"This act has been an effective means of stemming the tide of foreclosures, and it would be senseless to allow it to sunset. Foreclosure devastates families and neighborhoods. Mediation helps people find ways they can save their homes and all that they've invested in them. This act has helped to stabilize families and our communities, and it absolutely should be made permanent," said Senator. Harold M. Metts (D-Dist. 6, Providence).
"Homeowners are still facing extreme levels of hardship and are in danger of losing their homes," said Rep. Mary Duffy Messier (D-Dist. 62, Pawtucket). "The Foreclosure Mediation Act was the result of much hard work to curb the foreclosure crisis and it has been a tremendous success. Now that the law is scheduled to sunset, it time to extend the life of a policy that has done so much good for Rhode Islanders."
"As we continue to invest in our neighborhoods, we need to continue this important law that has prevented countless homes from falling into abandonment," said Providence Mayor Jorge O. Elorza who spoke at the press conference. "We've seen the damage that foreclosures can have on a community. Let's pass this law and help protect our neighborhoods."
"Although the economy has significantly improved in the past few years, there are still many Rhode Islanders who are struggling to make their mortgage payments and pay for other basic life necessities," said added Warwick Mayor Joseph Solomon. "This act offers a reasonable way forward for homeowners and financial institutions to work together to allow people to keep their homes in an affordable manner. And, I would note from a practical municipal perspective, avoiding foreclosures also helps to prevent the blight that abandoned properties can have on our neighborhoods. The City of Warwick is pleased to support these efforts to eliminate the sunset clause of the Foreclosure Mediation Act."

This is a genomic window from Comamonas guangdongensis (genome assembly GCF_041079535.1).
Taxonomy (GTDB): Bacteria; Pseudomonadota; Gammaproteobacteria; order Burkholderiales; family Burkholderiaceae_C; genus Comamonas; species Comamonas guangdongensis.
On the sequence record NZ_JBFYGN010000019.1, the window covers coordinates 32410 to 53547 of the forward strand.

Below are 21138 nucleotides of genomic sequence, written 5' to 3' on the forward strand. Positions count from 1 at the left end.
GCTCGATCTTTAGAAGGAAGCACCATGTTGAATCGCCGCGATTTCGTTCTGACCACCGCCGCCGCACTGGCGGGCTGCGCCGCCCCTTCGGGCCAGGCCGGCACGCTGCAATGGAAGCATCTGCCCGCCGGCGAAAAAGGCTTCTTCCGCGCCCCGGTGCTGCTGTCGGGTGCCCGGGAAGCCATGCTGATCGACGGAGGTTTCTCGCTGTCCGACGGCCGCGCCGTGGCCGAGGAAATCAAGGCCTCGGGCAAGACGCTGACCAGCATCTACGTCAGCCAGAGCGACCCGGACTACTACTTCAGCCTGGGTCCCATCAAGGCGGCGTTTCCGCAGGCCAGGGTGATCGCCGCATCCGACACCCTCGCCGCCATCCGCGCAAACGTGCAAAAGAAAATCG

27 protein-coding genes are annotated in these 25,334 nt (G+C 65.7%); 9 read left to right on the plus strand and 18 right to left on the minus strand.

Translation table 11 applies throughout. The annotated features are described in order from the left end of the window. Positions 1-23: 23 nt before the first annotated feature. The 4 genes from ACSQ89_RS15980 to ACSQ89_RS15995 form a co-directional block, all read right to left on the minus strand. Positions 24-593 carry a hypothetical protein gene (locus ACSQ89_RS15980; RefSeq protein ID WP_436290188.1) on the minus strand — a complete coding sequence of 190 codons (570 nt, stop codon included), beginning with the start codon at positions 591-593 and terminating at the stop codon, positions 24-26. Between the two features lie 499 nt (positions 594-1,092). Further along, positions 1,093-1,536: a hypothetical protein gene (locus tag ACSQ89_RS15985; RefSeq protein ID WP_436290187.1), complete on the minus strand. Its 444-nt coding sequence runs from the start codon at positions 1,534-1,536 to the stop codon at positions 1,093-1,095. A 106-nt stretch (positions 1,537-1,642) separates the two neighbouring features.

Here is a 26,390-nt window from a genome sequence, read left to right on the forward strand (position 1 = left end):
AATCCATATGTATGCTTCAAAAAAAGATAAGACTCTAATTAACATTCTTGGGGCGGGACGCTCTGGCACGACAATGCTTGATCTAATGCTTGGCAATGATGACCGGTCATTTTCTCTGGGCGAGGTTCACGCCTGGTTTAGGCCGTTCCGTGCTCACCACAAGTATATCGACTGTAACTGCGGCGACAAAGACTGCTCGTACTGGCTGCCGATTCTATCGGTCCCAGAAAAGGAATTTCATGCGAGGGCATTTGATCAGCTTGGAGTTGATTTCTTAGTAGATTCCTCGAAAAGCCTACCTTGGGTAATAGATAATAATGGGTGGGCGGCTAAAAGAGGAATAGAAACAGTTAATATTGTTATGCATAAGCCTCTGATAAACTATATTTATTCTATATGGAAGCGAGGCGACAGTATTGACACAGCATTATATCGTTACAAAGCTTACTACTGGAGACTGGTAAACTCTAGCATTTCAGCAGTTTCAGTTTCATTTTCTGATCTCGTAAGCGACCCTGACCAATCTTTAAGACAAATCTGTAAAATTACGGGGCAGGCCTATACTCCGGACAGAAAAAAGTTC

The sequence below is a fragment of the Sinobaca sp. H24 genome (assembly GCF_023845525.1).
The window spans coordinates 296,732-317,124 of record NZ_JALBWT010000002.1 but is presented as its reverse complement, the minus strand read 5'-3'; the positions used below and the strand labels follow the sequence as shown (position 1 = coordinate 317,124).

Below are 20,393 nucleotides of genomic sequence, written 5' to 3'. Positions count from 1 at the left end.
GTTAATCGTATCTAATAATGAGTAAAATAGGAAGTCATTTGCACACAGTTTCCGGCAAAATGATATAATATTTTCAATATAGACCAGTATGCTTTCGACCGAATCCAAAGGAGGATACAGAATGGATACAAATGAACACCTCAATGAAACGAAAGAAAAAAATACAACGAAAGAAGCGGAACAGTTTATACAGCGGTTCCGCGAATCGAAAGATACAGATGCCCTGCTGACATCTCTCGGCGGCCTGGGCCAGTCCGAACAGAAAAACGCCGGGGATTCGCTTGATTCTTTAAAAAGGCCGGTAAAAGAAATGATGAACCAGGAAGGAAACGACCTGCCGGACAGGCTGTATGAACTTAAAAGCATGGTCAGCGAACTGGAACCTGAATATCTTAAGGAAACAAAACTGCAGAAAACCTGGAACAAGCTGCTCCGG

Also attending the press conference was Pawtucket Mayor Don Grebien. "The foreclosure mediation process has allowed our residents, who have worked so hard to achieve the American Dream of owning a home, to have access to a clear process, meetings with their lenders, and a pathway to staying in their homes," said Mayor Grebien. "Allowing this law to sunset would place a significant burden on Rhode Islanders and our neighborhoods, who suffer when properties are foreclosed or abandoned."
While not all eligible homeowners participate in the mediation process, those that do are often able to remain in their home. Since the Act's enactment in 2013, 990 homeowners have sought to use the mediation process provided by RIHousing, the administrator of the program. Of those that complete the process, approximately 50 percent resulted in homeowners receiving a loan workout from their mortgage provider, with another 24 percent ending without the mortgage provider receiving certification needed to proceed to foreclosure.